The Moon (Luna) is the Earth's solitary natural satellite, roughly 384,000 km (239,000 mi) away. It has roughly 38,000,000 km2 (15,000,000 sq mi) of surface area, and is not believed to harbor any life. The Moon is the only natural object in space outside the Earth that humans have landed on, but missions to the Moon ended in 1972. However, several companies are working to get humans on the Moon again.
|“||That's one small step for [a] man, one giant leap for mankind.||”|
The first spacecraft to land on the Moon was the Soviet Luna 2 in 1959, which had no passengers, and it simply crashed on the Moon while taking pictures. The Soviet Luna 9 was the first spacecraft to soft land (meaning that it landed on the Moon without crashing), and the Luna 10 was the first to orbit the Moon. They were both launched in 1966. None of the Soviet Luna program spacecraft had crews.
The United States started the Apollo program in 1967, after President John F. Kennedy made an ambitious plan in 1961 to send people to the Moon by the end of the decade. Apollo 8 was the first mission to orbit the Moon, since the earlier Apollo 1 failed. Then in 1969, Apollo 11 brought Neil Armstrong to become the first person to set foot on the Moon, followed 20 minutes later by Buzz Aldrin, fulfilling Kennedy's plan. They planted a U.S. flag and collected some rock and soil samples. All subsequent Apollo missions except for Apollo 13 successfully landed on the Moon, and all of them were crewed. Apollo 13 failed to land, and it became the best-known space accident where the astronauts actually survived. The Apollo program ended in 1972, and the last mission was Apollo 17.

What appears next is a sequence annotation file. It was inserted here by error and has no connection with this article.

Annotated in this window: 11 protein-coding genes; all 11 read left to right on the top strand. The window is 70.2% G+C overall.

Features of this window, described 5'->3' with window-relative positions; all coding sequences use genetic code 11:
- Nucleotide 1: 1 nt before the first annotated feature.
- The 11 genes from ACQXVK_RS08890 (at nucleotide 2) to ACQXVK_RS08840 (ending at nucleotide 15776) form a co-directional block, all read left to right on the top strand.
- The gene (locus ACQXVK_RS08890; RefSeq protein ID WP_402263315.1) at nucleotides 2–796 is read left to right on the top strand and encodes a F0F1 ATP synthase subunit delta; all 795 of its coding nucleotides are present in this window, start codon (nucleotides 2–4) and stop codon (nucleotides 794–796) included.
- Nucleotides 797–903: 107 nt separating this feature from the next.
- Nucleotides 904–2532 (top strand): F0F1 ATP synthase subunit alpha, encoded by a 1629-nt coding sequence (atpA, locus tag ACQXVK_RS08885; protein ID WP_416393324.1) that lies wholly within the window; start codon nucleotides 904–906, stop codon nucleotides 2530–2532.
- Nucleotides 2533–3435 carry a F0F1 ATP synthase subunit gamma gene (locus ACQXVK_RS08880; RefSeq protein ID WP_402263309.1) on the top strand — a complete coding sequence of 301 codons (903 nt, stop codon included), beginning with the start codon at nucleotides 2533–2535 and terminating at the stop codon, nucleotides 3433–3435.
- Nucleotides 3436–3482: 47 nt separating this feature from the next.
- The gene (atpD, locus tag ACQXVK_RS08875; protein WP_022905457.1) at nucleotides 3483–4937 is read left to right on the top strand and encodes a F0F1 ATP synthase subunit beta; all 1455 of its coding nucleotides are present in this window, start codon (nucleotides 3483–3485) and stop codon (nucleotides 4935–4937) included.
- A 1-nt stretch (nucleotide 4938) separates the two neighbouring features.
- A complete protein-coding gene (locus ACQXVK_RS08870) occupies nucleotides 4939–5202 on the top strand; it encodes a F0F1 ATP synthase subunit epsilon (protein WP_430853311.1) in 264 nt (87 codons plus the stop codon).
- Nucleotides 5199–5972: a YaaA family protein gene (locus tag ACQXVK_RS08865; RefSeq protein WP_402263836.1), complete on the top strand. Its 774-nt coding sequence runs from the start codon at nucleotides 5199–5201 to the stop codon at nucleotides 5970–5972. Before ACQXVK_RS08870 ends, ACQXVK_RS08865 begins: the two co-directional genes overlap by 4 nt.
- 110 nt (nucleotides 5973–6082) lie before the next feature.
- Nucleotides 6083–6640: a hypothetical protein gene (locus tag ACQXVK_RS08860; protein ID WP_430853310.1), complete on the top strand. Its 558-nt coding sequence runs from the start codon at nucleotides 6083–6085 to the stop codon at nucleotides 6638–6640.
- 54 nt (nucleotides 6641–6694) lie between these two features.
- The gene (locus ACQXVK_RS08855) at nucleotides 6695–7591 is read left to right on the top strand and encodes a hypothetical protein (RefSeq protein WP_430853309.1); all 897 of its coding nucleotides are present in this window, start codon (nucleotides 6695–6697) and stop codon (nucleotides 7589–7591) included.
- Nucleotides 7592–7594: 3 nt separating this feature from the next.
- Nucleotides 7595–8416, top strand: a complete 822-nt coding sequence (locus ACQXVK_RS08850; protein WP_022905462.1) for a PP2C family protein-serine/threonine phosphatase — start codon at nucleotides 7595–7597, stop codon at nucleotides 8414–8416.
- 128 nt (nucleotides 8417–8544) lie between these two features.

Only 24 lucky souls have ever flown to the Moon during nine American missions from 1968 to 1972. Of those 24, only 12 of them landed and walked on the Moon. All 24 were men, so the status of "first woman on the Moon" is open for the taking if you have the money and the drive.
The lunar landscape has features called maria (Latin for "seas", pron. MAH-ree-uh; singular mare pron. MAH-ray) which are large darker areas that were once mistaken by earthly observers for "lakes" and highlands. Besides that, there are a lot of impact craters as there is next to no erosion that would reduce their prominence over time. Also, the Moon has no atmosphere, so smaller asteroids will not burn up because of heat created by friction with air. Close to the poles there are "mountains of eternal sunshine" and "valleys of eternal darkness" which occupy positions that are either permanently bathed in sunlight or permanently dark. Potential future missions might use them for a reliable source of solar energy or reliable cool storage respectively and it is hoped that ice (for use as drinking water or fuel) might be found in a relatively easy-to-access way in some of the colder spots.
Because the Moon has no atmosphere and rotates very slowly, it experiences extreme temperature variations depending on whether or not the sun is out. The temperatures range from 127 °C (261 °F) in the Lunar days to −173 °C (−279 °F) in the Lunar nights. There are no seasons on the Moon, because the Moon's axis of rotation only tilts by about 1.5 degrees, compared to the Earth's tilt of about 23.5 degrees. Apollo astronauts' ships and spacesuits were well insulated and had internal temperature regulation systems, and so will the ships and spacesuits of your mission.